But to be told off by a white person, especially a neighbour, that was not just misbehaviour, that was letting down the whole Indian nation. It was continually drummed into me, ‘Don’t give them a chance to say we’re worse than they already think we are. You prove you are better. Always.’
‘I will never understand this about the English, all this puffing up about being civilised with their cucumber sandwiches and cradle of democracy big talk, and then they turn round and kick their elders in the backside, all this It’s My Life, I Want My Space stupidness, You Can’t Tell Me What To Do cheekiness, I Have To Go To Bingo selfishness and You Kids Eat Crisps Instead Of Hot Food nonsense. What is this My Life business, anyway? We all have obligations, no one is born on their own, are they?’
I wanted to tell him about the old lady, but then I looked at his face and saw something I had never seen before, a million of these encounters written in the lines around his warm, hopeful eyes, lurking in the furrows of his brow, shadowing the soft curves of his mouth. I suddenly realised that what had happened to me must have happened to papa countless times, but not once had he ever shared his upset with me. He must have known it would have made me feel as I felt right now, hurt, angry, confused, and horribly powerless because this kind of hatred could not be explained.
I had seen how in an instant, those you called friends could suddenly become tormentors, sniffing out a weakness or a difference, turning their own fear of ostracism into a weapon with which they could beat the victim away, afraid that being an outsider, an individual even, was somehow infectious.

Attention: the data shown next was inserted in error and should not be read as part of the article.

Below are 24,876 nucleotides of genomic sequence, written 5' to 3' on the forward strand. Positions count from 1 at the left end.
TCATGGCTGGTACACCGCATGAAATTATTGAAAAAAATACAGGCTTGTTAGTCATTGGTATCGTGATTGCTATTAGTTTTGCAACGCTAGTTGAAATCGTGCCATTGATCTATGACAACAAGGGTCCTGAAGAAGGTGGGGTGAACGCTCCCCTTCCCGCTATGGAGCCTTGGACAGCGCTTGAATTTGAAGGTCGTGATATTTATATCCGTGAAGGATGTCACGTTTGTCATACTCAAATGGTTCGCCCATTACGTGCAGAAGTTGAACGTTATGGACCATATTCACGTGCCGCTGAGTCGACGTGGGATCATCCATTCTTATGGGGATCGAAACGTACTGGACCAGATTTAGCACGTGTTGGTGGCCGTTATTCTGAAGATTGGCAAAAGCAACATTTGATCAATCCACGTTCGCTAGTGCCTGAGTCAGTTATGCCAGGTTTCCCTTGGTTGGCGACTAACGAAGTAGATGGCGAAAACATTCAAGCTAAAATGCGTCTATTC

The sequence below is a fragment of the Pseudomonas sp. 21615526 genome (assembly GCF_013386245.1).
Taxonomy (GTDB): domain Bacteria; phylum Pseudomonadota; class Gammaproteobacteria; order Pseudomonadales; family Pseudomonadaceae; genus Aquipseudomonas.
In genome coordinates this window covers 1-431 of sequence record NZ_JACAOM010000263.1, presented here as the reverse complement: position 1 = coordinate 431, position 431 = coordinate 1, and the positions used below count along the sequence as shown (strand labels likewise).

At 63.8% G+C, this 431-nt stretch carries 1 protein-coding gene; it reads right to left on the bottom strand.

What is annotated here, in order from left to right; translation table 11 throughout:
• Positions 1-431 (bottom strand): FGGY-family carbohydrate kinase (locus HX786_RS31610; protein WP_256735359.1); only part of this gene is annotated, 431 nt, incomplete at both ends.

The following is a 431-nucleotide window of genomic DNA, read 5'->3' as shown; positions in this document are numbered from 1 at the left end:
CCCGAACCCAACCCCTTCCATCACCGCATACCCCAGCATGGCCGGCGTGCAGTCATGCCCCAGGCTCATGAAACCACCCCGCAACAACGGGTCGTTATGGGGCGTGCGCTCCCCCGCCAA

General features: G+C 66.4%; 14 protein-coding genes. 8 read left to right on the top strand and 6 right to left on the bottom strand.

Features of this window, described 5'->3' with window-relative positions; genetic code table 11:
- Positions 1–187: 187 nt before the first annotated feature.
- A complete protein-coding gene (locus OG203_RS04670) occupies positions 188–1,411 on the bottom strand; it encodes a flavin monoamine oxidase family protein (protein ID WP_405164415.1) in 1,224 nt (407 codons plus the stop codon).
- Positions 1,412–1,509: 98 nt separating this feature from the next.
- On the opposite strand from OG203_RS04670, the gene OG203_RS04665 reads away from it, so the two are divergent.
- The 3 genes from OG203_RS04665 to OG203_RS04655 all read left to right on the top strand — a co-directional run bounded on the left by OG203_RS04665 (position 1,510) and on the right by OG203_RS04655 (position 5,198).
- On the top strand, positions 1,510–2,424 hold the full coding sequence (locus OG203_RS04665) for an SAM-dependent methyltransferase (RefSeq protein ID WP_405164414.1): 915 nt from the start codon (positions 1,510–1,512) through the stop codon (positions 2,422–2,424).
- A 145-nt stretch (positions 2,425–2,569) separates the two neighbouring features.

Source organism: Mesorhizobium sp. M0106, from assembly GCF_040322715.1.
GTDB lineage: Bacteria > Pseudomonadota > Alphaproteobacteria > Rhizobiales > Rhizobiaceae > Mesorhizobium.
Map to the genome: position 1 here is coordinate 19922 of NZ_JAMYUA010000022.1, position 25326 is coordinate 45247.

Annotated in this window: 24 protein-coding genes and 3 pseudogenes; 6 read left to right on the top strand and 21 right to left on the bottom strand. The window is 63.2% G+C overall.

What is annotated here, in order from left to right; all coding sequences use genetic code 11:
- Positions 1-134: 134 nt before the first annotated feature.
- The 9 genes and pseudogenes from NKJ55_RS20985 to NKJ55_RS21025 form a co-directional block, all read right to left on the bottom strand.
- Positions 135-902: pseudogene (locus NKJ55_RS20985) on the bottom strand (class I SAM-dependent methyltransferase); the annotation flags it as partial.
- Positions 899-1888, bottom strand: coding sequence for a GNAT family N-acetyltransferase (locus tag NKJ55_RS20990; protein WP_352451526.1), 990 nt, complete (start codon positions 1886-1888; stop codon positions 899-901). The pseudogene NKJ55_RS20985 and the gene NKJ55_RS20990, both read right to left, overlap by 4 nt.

‘They’ll want cookers!’ giggled mama. ‘Doesn’t he know we were fitting bidets into our houses when their ancestors were living in caves? Oh God!’ and then she went suddenly quiet and looked hard at papa. ‘God Shyam, is that how they see us? Is it really?’
Mr Topsy/Turvey watched her with devoted eyes. ‘I served in India. Ten years. Magical country. Magical people. The best.’
‘Shouldn’t have bloody been there anyway, should you?’ I muttered under my breath. ‘Who asked you to lock up my grandad and steal his chickens?’
I was by now walking fast, making Nanima puff and trot a little to keep up, but I could still hear him shouting behind us, ‘We should never have been there. Criminal it was! Ugly. You look after your nan! You hear me, Topsy!’
‘. . . understand why, but just think if you could use all that energy to do some good. Find out who the real enemies are, the rich, the privileged, not the other people trying to make a living like you, not people like . . .’
‘You wanted to hurt people, you mean!’ I yelled at him. ‘How could you say it, in front of me? My dad? To anyone? How can you believe that shit?’
Sam grabbed me by the wrists and I sucked in air and held it. ‘When I said them,’ he rasped, ‘I never meant you, Meena! It was all the others, not you!’
I put my face right up to his; I could smell the smoke on his breath. ‘You mean the others like the Bank Manager?’
Sam looked confused.
‘The man from the building site. The Indian man. I know you did it. I am the others, Sam. You did mean me.’